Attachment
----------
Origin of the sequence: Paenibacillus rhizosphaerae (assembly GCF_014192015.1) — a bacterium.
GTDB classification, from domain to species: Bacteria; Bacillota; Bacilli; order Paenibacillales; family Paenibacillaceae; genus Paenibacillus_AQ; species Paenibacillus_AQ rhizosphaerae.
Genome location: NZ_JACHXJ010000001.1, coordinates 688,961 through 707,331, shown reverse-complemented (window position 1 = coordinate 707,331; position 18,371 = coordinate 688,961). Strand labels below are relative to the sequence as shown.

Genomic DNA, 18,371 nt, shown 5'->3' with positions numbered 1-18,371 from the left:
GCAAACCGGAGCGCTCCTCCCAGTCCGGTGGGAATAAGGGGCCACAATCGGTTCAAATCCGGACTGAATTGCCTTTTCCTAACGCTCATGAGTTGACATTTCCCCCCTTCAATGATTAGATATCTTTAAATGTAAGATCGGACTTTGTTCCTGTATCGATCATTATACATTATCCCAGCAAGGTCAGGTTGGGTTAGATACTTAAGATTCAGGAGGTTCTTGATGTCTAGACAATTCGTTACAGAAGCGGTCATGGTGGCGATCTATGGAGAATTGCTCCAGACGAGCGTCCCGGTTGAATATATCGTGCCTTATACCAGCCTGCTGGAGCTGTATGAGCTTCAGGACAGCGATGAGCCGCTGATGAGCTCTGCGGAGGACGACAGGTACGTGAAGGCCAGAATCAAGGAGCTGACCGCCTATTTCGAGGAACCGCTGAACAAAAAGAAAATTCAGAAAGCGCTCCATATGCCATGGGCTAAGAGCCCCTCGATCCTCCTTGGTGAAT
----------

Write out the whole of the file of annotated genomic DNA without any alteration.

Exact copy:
Origin of the sequence: Paenibacillus rhizosphaerae (assembly GCF_014192015.1) — a bacterium.
GTDB classification, from domain to species: Bacteria; Bacillota; Bacilli; order Paenibacillales; family Paenibacillaceae; genus Paenibacillus_AQ; species Paenibacillus_AQ rhizosphaerae.
Genome location: NZ_JACHXJ010000001.1, coordinates 688,961 through 707,331, shown reverse-complemented (window position 1 = coordinate 707,331; position 18,371 = coordinate 688,961). Strand labels below are relative to the sequence as shown.

Genomic DNA, 18,371 nt, shown 5'->3' with positions numbered 1-18,371 from the left:
GCAAACCGGAGCGCTCCTCCCAGTCCGGTGGGAATAAGGGGCCACAATCGGTTCAAATCCGGACTGAATTGCCTTTTCCTAACGCTCATGAGTTGACATTTCCCCCCTTCAATGATTAGATATCTTTAAATGTAAGATCGGACTTTGTTCCTGTATCGATCATTATACATTATCCCAGCAAGGTCAGGTTGGGTTAGATACTTAAGATTCAGGAGGTTCTTGATGTCTAGACAATTCGTTACAGAAGCGGTCATGGTGGCGATCTATGGAGAATTGCTCCAGACGAGCGTCCCGGTTGAATATATCGTGCCTTATACCAGCCTGCTGGAGCTGTATGAGCTTCAGGACAGCGATGAGCCGCTGATGAGCTCTGCGGAGGACGACAGGTACGTGAAGGCCAGAATCAAGGAGCTGACCGCCTATTTCGAGGAACCGCTGAACAAAAAGAAAATTCAGAAAGCGCTCCATATGCCATGGGCTAAGAGCCCCTCGATCCTCCTTGGTGAAT